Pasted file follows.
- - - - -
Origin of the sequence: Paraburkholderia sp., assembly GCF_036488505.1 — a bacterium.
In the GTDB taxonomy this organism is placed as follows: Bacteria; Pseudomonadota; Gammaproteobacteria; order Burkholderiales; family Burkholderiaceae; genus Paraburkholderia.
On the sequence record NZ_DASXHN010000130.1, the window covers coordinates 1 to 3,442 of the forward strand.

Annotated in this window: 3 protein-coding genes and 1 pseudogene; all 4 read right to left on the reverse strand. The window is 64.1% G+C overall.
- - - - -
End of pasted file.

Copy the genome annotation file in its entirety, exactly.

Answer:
Origin of the sequence: Paraburkholderia sp., assembly GCF_036488505.1 — a bacterium.
In the GTDB taxonomy this organism is placed as follows: Bacteria; Pseudomonadota; Gammaproteobacteria; order Burkholderiales; family Burkholderiaceae; genus Paraburkholderia.
On the sequence record NZ_DASXHN010000130.1, the window covers coordinates 1 to 3,442 of the forward strand.

Annotated in this window: 3 protein-coding genes and 1 pseudogene; all 4 read right to left on the reverse strand. The window is 64.1% G+C overall.